LastPass security breach

LastPass is a popular password management tool used to create, store, and manage passwords. Harvard University provides licensing for LastPass to its employees and students. If you use LastPass, carefully read the following announcement and recommendations to protect your personal and business accounts and Harvard’s confidential information and systems access. 

On December 22, LastPass notified their customers of a cybersecurity incident that may put passwords stored in LastPass at risk. Although this incident was not specific to Harvard, due to the severity of it, your LastPass master password may be at risk. We recommend that you take the following action if you use LastPass and have not changed your LastPass master password to a strong password in the last four weeks:  

  1. Change your LastPass master password to a strong password consisting of at least 12 randomly selected characters (including upper and lowercase letters, numbers, and symbols) or at least five randomly selected words (for example, method frame carpet green willow).  
  2. Change the passwords for individual accounts in LastPass, prioritizing your email, financial, and Harvard accounts. Refer to these instructions for changing your HarvardKey password and these instructions for changing your HMS account password
  3. Enable two-factor authentication (2FA) for LastPass and individual accounts. Reject any 2FA prompts that you did not initiate.  
  4. Monitor your financial accounts for fraudulent transactions. 

Also, be aware that there is an increased likelihood of phishing and social engineering attempts referencing LastPass that aim to trick you into following a link, downloading an attachment, or providing information. Be vigilant. If an email is suspicious, do not follow links, download attachments, or reply. Even if you do not use LastPass, you may still be targeted by these phishing attacks. If you suspect you have received a phishing email, forward it to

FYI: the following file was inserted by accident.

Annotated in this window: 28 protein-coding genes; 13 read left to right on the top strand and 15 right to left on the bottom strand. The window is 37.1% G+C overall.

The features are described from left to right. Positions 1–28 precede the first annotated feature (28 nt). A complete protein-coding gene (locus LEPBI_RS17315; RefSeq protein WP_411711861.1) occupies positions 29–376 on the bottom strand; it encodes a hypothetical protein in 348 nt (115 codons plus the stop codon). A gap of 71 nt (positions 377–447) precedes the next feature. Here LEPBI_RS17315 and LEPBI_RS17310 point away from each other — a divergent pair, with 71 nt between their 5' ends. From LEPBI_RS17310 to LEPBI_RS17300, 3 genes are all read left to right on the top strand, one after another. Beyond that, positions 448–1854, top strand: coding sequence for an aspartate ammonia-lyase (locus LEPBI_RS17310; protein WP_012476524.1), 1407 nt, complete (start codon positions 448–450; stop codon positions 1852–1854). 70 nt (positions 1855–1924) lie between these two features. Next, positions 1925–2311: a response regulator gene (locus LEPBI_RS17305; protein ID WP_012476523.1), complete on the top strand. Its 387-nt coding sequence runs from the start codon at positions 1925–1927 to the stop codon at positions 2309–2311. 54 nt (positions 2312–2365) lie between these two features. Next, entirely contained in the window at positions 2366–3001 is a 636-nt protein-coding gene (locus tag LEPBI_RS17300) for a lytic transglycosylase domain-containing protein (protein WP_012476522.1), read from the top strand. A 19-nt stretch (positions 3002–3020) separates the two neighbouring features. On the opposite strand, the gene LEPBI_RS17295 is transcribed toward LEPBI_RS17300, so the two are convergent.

What are the benefits of prioritizing my email and financial accounts? 

Email is often used for password resets. Therefore, if someone gains access to your email account, they can also gain access to accounts registered under your email address. This is another reason to ensure that you have 2FA enabled wherever it is offered.  

These types of attacks are typically motivated by financial gain. If that’s the case, cybercriminals will first target your financial accounts with the passwords they obtain. Of particular concern are your investment, retirement, banking, and cryptocurrency accounts.  

I have many passwords stored in LastPass. Do I need to change all of them?  

It is best to change any passwords stored in LastPass that enable access to important personal or business accounts. If you use the same password for multiple accounts, it is important to change those as well.  

Why is it necessary to change the passwords for my stored accounts, rather than just changing my master password? 

The cybercriminals obtained a copy of your LastPass vault as it was in November 2022, so that offline copy will be unaffected by future master password changes.  

That said, it’s important to change your master password, otherwise, they may try to access your active vault along with your newly changed passwords.  

For more information about this incident, read the public announcement from LastPass

Who do I contact if I need help? 
If you are affiliated with Wyss and have questions, contact itsupport@wyss.harvard. If you are affiliated with HMS, contact HMS IT at 617-432-2000 or If you are affiliated with HSDM, contact HSDM support at